Application of knowledge to practice, development of clinical nursing practice, technological advances, patients’ changing needs, and healthcare systems’ complexity are critical factors in improving specialized care. Weaknesses of Ph.D. programs in improving clinical competency in graduates were another critical concern among the participants.

“Nurses need to achieve a more significant role in the clinical settings and policies. One of the weaknesses of the Ph.D. program is a theory-based curriculum. Graduates increase their distance from the clinical settings by upgrading their degree.” (# 13).

“I believe nurses with practice doctorate can apply knowledge in a practice to solve the problems.” (#6).

2–2. “Improvement of patient outcomes”.

This category included three subcategories: evidence-based practice development, decrease in the theory–practice gap, and advancement of nurses’ roles. Evidence-based practice is the gold standard for safe care provision. This approach has a significant role in improving patient outcomes and reducing the theory-practice gap.

“Evidence-based nursing can bridge the gap between research findings and clinical practice.” (# 12).

“…No doubt, we need the DNP because one of the major challenges in nursing education is the theory-practice gap. Maybe, this strategy helps to improve quality of care” (# 1).


This study explored experts’ views on the necessity of establishing a DNP program in Iran. Although DNP-prepared nurses may promote the profession at the leadership level and improve the quality of care and patient safety, they have an evident concern about their management and organization in clinical settings. Our findings revealed that insufficient infrastructures were essential obstacles to establishing a DNP program in Iran. Insufficient infrastructures were mainly related to need assessment, resources (costs, trained professors, and physical environments in hospitals and colleges), role/position definition, salary, cultural adaptation. The Iranian Medical Education Context is physician-centered, and nurses do not have enough authority to drive positive changes in healthcare settings. This finding is similar to that of the study conducted by Vahedian-Azimi et al. [10]. The results showed that poor nursing practice environment and insufficient resources [12], inadequate support for involvement in evidence-based practice, organizational barriers, poor decision-making, a lack of motivation for applying evidence in practice, and preference to follow the doctor’s orders were the most critical challenges in this field [28,29,30].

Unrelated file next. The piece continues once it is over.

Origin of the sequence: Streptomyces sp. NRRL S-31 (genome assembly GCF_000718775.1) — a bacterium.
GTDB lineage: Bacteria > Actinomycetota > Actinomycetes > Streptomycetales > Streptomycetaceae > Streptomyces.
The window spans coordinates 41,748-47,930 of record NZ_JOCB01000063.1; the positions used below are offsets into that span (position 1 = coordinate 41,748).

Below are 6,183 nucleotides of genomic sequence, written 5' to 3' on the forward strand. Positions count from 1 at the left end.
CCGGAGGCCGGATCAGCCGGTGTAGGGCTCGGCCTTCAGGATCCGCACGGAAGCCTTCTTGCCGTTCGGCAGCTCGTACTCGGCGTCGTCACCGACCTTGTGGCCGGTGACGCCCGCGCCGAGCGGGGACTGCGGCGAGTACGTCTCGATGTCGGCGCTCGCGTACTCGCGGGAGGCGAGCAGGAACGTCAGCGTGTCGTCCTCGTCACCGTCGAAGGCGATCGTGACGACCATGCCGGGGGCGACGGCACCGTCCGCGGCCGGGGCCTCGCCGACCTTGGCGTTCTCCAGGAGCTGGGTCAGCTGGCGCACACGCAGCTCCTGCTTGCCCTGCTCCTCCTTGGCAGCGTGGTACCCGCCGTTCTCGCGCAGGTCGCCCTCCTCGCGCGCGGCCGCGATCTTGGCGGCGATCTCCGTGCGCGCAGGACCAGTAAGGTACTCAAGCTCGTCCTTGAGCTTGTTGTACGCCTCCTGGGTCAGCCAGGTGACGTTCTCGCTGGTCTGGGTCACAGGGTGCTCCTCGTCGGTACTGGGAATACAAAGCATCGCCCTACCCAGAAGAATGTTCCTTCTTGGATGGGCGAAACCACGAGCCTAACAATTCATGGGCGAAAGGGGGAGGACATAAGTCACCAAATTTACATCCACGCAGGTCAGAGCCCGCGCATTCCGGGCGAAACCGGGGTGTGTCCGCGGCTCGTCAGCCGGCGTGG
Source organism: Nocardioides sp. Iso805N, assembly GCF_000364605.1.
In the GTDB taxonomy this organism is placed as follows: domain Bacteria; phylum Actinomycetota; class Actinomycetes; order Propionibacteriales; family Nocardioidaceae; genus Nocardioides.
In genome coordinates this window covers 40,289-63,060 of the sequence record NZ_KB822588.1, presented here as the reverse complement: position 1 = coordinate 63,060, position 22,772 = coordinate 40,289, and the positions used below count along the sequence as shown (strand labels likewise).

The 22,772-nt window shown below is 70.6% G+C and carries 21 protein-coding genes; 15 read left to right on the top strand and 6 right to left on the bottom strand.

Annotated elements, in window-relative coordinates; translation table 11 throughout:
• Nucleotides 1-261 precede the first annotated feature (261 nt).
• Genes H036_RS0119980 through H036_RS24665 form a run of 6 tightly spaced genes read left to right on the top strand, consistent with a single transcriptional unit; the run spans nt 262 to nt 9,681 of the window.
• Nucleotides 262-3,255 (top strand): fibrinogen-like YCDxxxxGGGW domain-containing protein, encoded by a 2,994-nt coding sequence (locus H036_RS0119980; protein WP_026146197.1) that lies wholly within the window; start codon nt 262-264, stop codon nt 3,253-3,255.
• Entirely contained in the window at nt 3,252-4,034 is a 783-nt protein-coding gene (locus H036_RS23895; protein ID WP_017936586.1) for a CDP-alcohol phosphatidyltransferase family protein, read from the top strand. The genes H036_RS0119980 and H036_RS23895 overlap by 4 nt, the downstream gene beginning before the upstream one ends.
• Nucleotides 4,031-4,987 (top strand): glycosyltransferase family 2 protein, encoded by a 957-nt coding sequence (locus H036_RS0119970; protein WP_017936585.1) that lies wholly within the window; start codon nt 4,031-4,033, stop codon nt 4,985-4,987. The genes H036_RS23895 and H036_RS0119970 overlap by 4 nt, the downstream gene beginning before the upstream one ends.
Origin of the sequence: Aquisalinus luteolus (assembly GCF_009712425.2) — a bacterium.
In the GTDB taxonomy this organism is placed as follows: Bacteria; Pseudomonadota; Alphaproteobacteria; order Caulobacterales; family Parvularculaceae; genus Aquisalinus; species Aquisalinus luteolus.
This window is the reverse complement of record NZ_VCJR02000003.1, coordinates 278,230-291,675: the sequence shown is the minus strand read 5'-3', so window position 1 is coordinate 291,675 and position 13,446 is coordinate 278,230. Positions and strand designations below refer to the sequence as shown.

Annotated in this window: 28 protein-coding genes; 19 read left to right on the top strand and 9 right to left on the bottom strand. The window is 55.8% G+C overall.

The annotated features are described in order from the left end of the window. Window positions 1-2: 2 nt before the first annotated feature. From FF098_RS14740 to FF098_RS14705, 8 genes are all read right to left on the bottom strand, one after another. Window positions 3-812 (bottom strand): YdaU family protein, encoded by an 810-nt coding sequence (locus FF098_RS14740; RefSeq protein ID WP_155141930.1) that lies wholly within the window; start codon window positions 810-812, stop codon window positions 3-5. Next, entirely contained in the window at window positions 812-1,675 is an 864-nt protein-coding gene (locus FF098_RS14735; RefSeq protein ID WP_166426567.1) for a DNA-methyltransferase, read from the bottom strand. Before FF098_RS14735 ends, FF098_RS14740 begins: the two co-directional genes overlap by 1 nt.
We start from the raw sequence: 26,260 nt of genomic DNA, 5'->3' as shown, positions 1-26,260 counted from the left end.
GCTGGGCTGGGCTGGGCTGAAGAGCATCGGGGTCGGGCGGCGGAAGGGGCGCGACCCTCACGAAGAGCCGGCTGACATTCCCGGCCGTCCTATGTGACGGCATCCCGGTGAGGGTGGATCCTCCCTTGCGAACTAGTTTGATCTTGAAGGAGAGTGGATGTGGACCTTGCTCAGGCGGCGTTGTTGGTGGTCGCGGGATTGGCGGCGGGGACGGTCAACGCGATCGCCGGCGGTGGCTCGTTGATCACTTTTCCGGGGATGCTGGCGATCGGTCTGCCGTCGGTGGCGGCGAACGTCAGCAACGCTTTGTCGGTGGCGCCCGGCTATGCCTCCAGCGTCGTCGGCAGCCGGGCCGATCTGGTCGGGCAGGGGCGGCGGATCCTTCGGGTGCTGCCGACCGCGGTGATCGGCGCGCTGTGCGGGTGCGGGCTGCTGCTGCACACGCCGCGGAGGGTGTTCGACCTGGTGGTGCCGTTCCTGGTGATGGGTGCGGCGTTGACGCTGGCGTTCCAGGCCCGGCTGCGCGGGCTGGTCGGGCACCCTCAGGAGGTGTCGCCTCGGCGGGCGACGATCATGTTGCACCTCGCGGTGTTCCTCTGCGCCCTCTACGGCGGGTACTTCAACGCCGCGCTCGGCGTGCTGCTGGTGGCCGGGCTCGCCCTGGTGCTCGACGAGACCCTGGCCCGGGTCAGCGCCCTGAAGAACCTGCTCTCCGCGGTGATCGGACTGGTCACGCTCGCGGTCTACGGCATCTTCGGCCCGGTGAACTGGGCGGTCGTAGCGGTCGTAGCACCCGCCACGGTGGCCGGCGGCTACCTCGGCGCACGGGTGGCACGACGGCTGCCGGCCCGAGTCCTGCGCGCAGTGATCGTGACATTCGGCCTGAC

Ambiguity in DNP graduates’ role was another significant concern. The findings are consistent with those of Udlis and Mancuso [31]. Multiple areas of ambiguity concerning DNP-prepared nurses’ role existed in research, academia and academic leadership, and scholarship.

Transition to a practice doctorate level will be expensive regarding resources and other factors. McCauley et al. [32] stated that financial challenges were the greatest obstacle to DNP acceptance of a doctoral program. Indeed, shifting to a new paradigm to solve DNP problems is not achievable only by DNP without providing foundations. A DNP program is only one piece of the puzzle in solving these issues. Stoeckel and Kruschke [33] assessed DNP-prepared NPs’ perceptions of the DNP degree, and reported that although DNP programs improved health population, evidence-based practice, research, and healthcare policies, it did not result in any significant progress in clinical skills. Participants mentioned laws and regulations as barriers to the full practice of DNP-prepared nurses.

In contrast, recommending the DNP degree without focusing on research is not applicable, which is a challenge for DNP executive countries. It is essential to equip DNP students with clinical research skills, quality advancement competencies, and opportunities to apply knowledge in the practice of desirable healthcare delivery [19]. Therefore, DNP programs and curriculums must be refined and reformed [19, 34]. Ketefia and Redman [35] in their study reported, although DNP has been conceived as a practice-focused degree, graduates are mainly taking faculty positions, for which they have not been trained, and a smaller number is seeking leadership roles. The exponential growth in the number of DNP programs in the United States has raised significant concerns about the discipline’s continuing ability to build a body of knowledge at a reasonable rate [5].

On the other hand, failure to apply the knowledge generated by Ph.D. graduates and improve care quality has been the motive to fill this gap. Brown and Crabtree [36] noted that doctoral education was undergoing a paradigm shift that needed more rapid improvement of practice expertise. They proposed creating DNP to achieve improved clinical practice and translating evidence into practice. Although our findings showed that infrastructure provision was an essential component in establishing DNP, “DNP as an opportunity to drive positive outcomes” was extracted as the second theme. Some of the participants supported the DNP degree as an appropriate degree to provide advanced clinical practice and leadership and redesign the healthcare system. The participants believed that specialized care should be improved due to technological advances, healthcare systems’ complexity, and changing patient needs. In line with our findings, Feizolahzadeh et al. [16] reported that Ph.D. graduates in Iran had excellent qualifications in education and research, but were unable to meet the needs of clinical settings, focusing on specialized clinical roles. Therefore, employing Ph.D. graduates in clinical settings will waste their time, energy, and expertise. They suggested designing and implementing DNP programs for advanced evidence-based practice.